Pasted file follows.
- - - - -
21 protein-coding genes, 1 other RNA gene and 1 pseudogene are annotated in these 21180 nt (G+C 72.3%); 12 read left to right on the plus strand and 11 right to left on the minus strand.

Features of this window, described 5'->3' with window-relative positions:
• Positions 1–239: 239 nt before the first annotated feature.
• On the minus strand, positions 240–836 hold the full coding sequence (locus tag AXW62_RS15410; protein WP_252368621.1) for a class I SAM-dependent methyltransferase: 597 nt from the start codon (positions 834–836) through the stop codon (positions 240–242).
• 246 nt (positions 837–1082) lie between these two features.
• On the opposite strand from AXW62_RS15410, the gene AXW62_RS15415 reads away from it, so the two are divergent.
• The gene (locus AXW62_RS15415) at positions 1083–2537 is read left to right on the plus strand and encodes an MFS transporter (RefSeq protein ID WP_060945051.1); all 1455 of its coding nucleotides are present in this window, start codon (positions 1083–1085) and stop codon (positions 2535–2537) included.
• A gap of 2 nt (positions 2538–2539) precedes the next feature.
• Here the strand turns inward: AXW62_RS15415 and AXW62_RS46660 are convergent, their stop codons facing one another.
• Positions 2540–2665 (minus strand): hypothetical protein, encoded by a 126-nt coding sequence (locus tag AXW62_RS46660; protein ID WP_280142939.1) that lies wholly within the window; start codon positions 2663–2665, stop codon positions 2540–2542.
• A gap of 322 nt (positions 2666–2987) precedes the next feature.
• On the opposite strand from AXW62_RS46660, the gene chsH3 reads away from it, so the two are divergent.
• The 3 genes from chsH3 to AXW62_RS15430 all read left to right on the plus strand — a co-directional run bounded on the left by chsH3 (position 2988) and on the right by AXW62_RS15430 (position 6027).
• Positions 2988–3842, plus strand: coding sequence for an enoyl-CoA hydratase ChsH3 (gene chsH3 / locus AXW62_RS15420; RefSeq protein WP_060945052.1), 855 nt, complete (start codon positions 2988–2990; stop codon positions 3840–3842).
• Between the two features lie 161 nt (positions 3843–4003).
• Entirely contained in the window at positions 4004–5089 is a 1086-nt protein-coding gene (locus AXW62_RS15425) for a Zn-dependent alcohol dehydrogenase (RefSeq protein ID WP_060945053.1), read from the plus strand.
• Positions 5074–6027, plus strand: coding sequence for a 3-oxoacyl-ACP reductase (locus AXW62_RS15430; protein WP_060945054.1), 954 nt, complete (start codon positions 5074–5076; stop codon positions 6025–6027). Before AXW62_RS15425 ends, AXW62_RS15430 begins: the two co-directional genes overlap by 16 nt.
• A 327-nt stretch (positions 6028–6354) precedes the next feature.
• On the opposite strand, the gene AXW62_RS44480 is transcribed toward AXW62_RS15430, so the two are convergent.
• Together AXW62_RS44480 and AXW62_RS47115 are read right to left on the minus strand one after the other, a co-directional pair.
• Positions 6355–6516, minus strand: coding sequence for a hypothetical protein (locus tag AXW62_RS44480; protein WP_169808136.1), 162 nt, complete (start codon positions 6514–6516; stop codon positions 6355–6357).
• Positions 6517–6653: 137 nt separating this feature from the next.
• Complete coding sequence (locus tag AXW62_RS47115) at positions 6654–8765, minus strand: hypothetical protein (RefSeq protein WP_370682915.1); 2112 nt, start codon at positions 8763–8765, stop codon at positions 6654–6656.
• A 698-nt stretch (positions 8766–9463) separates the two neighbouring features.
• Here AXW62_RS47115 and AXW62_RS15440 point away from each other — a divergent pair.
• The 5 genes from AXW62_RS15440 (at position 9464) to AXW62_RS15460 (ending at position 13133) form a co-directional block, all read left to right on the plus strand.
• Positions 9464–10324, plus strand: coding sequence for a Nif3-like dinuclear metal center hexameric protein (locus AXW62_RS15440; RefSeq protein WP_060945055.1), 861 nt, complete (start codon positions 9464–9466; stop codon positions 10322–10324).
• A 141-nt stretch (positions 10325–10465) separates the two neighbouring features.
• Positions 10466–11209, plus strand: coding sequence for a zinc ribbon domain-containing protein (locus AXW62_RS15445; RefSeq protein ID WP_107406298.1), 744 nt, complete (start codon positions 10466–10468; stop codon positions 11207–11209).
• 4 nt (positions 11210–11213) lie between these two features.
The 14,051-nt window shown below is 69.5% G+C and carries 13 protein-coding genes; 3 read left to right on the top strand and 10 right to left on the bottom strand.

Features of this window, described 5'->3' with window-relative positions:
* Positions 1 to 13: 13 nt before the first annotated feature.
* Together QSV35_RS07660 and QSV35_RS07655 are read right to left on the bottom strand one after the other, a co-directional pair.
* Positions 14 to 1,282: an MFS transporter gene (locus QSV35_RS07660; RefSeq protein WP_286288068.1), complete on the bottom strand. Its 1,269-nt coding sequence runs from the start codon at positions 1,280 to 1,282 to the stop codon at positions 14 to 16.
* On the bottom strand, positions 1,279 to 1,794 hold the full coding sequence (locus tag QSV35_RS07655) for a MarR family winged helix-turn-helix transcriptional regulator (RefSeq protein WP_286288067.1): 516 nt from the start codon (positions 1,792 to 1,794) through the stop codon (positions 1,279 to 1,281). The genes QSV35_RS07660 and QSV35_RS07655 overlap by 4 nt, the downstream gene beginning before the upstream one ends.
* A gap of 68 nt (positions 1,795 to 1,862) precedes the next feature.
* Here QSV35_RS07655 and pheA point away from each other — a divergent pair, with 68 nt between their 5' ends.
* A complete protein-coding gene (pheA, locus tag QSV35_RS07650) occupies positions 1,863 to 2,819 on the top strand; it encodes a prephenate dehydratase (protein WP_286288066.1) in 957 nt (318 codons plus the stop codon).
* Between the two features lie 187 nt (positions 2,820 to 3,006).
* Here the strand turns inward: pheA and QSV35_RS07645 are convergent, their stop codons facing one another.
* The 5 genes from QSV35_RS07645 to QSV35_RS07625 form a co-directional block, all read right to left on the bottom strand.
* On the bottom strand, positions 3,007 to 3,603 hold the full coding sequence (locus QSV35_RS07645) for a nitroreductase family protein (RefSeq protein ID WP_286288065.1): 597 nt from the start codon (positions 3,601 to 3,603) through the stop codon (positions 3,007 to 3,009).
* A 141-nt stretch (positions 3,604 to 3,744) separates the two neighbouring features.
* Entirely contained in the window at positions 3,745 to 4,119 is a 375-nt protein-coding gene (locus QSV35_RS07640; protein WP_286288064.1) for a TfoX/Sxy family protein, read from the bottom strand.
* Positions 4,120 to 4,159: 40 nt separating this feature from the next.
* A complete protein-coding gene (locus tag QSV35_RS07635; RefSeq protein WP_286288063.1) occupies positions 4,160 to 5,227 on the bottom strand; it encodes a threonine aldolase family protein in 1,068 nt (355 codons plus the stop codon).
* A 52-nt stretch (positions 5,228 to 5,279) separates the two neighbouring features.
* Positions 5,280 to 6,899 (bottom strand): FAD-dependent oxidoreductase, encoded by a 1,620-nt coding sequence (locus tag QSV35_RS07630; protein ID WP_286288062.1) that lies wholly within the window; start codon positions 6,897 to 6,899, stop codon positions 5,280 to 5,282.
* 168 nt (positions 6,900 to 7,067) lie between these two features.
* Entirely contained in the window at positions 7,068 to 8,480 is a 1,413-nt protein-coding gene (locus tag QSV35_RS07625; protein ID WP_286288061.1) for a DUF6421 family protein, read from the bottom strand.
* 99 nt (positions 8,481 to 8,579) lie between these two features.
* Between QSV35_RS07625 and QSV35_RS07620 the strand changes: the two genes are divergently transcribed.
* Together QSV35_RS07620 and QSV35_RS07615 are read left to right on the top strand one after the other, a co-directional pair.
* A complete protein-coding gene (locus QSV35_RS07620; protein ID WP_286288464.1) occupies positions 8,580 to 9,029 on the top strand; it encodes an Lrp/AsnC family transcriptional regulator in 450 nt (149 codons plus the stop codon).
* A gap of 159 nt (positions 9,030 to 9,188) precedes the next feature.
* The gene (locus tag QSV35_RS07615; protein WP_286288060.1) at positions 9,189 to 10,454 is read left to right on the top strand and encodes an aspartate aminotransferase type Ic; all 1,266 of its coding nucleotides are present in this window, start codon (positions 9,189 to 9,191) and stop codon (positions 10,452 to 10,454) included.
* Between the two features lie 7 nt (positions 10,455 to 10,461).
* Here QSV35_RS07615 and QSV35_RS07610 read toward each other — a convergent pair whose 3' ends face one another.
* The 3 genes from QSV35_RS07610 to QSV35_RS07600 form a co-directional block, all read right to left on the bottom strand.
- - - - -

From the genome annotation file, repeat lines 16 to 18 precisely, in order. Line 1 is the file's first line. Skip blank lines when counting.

• Entirely contained in the window at positions 4004–5089 is a 1086-nt protein-coding gene (locus AXW62_RS15425) for a Zn-dependent alcohol dehydrogenase (RefSeq protein ID WP_060945053.1), read from the plus strand.
• Positions 5074–6027, plus strand: coding sequence for a 3-oxoacyl-ACP reductase (locus AXW62_RS15430; protein WP_060945054.1), 954 nt, complete (start codon positions 5074–5076; stop codon positions 6025–6027). Before AXW62_RS15425 ends, AXW62_RS15430 begins: the two co-directional genes overlap by 16 nt.
• A 327-nt stretch (positions 6028–6354) precedes the next feature.